TEL/AML1-positive patients lacking TEL exon 5 resemble canonical TEL/AML1 cases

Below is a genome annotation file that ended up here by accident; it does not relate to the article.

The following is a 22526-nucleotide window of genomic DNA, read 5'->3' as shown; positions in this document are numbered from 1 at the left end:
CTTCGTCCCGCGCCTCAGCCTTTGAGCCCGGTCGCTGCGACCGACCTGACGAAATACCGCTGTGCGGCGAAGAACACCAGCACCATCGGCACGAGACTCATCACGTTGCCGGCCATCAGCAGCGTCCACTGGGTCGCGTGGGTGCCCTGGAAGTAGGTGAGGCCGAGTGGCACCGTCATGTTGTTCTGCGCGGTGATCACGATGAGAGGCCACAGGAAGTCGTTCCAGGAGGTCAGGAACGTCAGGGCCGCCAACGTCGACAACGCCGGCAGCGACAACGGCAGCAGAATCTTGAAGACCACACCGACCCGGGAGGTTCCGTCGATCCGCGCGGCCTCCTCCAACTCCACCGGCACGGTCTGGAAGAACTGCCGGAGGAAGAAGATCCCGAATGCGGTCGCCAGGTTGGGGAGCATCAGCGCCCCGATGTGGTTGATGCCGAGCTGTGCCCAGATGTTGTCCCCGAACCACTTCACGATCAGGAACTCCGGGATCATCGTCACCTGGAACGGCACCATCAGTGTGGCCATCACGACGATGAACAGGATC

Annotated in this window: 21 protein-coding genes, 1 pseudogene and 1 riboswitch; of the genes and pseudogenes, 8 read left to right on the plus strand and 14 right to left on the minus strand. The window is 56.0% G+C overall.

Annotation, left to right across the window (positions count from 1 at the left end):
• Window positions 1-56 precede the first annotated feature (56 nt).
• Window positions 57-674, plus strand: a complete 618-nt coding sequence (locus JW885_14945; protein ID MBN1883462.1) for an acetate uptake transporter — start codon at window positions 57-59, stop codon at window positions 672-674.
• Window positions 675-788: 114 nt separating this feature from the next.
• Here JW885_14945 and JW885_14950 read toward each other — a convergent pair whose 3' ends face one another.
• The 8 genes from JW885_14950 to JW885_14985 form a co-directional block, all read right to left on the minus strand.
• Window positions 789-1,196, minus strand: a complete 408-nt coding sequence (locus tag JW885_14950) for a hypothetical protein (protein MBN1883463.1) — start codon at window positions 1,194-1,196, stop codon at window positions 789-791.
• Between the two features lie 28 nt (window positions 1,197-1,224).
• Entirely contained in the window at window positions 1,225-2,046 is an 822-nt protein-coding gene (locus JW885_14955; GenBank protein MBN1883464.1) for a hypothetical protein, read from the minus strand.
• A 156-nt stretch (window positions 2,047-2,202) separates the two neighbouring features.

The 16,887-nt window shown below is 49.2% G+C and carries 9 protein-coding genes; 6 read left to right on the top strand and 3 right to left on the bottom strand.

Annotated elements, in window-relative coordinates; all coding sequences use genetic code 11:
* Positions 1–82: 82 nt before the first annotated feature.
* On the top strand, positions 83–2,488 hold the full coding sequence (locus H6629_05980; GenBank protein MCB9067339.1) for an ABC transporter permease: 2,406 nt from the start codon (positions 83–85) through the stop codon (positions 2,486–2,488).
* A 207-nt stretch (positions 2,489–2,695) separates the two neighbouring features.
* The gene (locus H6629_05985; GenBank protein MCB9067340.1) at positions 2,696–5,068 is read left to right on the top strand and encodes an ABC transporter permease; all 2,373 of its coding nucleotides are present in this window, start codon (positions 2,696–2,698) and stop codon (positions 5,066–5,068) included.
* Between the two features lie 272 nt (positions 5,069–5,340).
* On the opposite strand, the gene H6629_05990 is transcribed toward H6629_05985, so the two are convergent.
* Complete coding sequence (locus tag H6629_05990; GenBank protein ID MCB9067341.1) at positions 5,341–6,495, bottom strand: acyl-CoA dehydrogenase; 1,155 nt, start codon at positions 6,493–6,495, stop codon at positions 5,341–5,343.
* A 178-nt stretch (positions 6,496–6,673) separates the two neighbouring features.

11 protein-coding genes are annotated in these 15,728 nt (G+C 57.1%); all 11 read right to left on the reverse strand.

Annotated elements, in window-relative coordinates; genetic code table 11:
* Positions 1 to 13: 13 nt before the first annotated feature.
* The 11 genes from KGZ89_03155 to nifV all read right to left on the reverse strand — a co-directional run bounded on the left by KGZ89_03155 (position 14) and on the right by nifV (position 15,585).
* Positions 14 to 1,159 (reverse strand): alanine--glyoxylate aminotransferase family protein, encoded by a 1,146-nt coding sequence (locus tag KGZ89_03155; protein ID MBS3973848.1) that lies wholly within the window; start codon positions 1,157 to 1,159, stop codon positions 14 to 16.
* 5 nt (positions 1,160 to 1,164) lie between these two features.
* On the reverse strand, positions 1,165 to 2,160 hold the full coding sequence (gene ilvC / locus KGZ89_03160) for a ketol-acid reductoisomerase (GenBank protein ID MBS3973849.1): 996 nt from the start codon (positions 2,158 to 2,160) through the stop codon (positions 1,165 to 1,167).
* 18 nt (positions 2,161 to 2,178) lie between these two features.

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BackgroundThe TEL/AML1 fusion gene which represents the most frequent genetic abnormality in childhood ALL, usually results from genomic breakpoints in TEL intron 5 and AML1 intron 1 or 2. At the protein level, the helix-loop-helix domain and exon 5-coded central region of TEL are typically fused to almost entire AML1 including DNA-binding domain.ProcedureWe identified two ALL patients with genomic breakpoints within TEL intron 4 resulting in variant TEL/AML1 fusion lacking the TEL exon 5-coded central region. This region was supposed to play an important role in TEL/AML1 function, particularly in TEL/AML1-mediated transcriptional repression of AML1 targets. We aimed at investigating the impact of the loss of this region on disease behavior and TEL/AML1 function. We compared clinical and biological characteristics, treatment response, and outcome of the variant versus classical TEL/AML1 cases, analyzed genome wide gene expression profiles and performed reporter gene assay.ResultsNo distinct differences between variant and classical TEL/AML1 cases were observed including gene expression profiling and detailed immunophenotyping. By using reporter gene assay, we showed that the loss of the central region does not influence the TEL/AML1-mediated transcriptional repression.ConclusionsThe deletion of the central region did not affect the TEL/AML1-specific phenotype; we did not find any relevant differences in clinical and biological features when variant versus classical TEL/AML1-positive cases were compared. Thus, our data does not support hypothesis that the central region of TEL is indispensable for TEL/AML1 driven leukemogenesis. Pediatr Blood Cancer 2011;56:217-225. © 2010 Wiley-Liss, Inc.

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